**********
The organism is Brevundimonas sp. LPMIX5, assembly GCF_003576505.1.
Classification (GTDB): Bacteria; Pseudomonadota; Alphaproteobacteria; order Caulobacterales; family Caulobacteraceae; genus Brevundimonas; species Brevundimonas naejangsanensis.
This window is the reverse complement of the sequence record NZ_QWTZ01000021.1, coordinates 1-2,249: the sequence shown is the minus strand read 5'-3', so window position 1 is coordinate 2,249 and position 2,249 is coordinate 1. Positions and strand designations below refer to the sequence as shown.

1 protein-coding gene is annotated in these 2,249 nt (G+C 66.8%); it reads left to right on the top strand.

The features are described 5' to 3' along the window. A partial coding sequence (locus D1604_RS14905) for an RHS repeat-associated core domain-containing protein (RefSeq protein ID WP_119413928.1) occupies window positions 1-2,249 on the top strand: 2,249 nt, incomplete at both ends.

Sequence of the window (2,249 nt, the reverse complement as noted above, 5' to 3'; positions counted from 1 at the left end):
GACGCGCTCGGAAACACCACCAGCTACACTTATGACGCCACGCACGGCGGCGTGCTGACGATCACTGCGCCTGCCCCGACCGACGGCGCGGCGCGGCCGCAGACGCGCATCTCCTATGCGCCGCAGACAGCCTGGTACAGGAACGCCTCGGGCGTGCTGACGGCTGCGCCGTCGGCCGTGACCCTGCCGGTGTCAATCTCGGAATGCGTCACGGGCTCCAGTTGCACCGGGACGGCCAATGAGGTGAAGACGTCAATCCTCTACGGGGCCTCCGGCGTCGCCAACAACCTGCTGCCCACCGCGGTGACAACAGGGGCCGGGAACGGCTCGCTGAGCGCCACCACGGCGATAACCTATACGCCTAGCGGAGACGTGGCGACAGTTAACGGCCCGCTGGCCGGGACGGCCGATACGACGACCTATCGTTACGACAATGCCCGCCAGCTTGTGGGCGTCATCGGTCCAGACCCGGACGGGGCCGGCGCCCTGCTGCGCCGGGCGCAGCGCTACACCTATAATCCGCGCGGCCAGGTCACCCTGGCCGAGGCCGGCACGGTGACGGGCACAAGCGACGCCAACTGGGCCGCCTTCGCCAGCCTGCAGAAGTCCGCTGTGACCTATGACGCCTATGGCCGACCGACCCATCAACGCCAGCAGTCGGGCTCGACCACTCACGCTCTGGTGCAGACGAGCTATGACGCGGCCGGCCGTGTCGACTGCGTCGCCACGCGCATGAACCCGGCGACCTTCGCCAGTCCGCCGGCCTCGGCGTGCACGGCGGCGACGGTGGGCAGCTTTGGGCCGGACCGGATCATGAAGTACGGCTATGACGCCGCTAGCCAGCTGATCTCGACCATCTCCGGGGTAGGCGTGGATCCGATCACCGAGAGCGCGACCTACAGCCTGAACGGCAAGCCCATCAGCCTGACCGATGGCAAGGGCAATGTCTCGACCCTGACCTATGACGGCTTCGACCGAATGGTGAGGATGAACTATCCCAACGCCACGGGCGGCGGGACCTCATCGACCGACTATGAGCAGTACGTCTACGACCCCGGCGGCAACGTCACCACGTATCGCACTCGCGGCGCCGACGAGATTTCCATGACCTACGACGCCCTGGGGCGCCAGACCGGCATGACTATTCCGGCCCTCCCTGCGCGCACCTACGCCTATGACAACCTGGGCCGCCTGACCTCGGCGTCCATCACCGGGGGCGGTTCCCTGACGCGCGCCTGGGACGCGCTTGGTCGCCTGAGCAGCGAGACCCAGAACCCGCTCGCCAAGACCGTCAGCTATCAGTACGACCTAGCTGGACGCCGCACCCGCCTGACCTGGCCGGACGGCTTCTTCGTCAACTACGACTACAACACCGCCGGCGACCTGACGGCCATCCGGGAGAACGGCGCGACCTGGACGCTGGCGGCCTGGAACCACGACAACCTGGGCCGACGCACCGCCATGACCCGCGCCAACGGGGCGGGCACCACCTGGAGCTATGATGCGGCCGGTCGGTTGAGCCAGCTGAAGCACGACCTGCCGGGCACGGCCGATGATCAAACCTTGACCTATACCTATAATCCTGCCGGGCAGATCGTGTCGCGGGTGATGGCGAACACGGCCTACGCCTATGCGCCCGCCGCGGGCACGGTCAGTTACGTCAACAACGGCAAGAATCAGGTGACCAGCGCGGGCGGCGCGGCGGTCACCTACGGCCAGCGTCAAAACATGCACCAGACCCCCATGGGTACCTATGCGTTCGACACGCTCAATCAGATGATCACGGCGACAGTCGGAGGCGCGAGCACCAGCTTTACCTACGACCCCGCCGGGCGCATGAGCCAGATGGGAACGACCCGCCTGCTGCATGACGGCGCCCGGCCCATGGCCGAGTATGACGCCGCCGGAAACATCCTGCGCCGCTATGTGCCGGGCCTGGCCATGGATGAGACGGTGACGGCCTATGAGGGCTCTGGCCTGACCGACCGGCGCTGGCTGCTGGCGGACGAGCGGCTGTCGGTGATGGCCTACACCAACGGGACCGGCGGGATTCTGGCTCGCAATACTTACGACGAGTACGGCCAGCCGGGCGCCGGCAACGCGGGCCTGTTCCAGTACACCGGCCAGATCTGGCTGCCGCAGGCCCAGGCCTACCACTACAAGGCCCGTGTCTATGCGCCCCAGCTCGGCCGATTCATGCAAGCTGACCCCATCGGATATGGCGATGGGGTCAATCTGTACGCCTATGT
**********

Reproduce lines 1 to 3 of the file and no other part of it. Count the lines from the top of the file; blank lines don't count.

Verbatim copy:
The organism is Brevundimonas sp. LPMIX5, assembly GCF_003576505.1.
Classification (GTDB): Bacteria; Pseudomonadota; Alphaproteobacteria; order Caulobacterales; family Caulobacteraceae; genus Brevundimonas; species Brevundimonas naejangsanensis.
This window is the reverse complement of the sequence record NZ_QWTZ01000021.1, coordinates 1-2,249: the sequence shown is the minus strand read 5'-3', so window position 1 is coordinate 2,249 and position 2,249 is coordinate 1. Positions and strand designations below refer to the sequence as shown.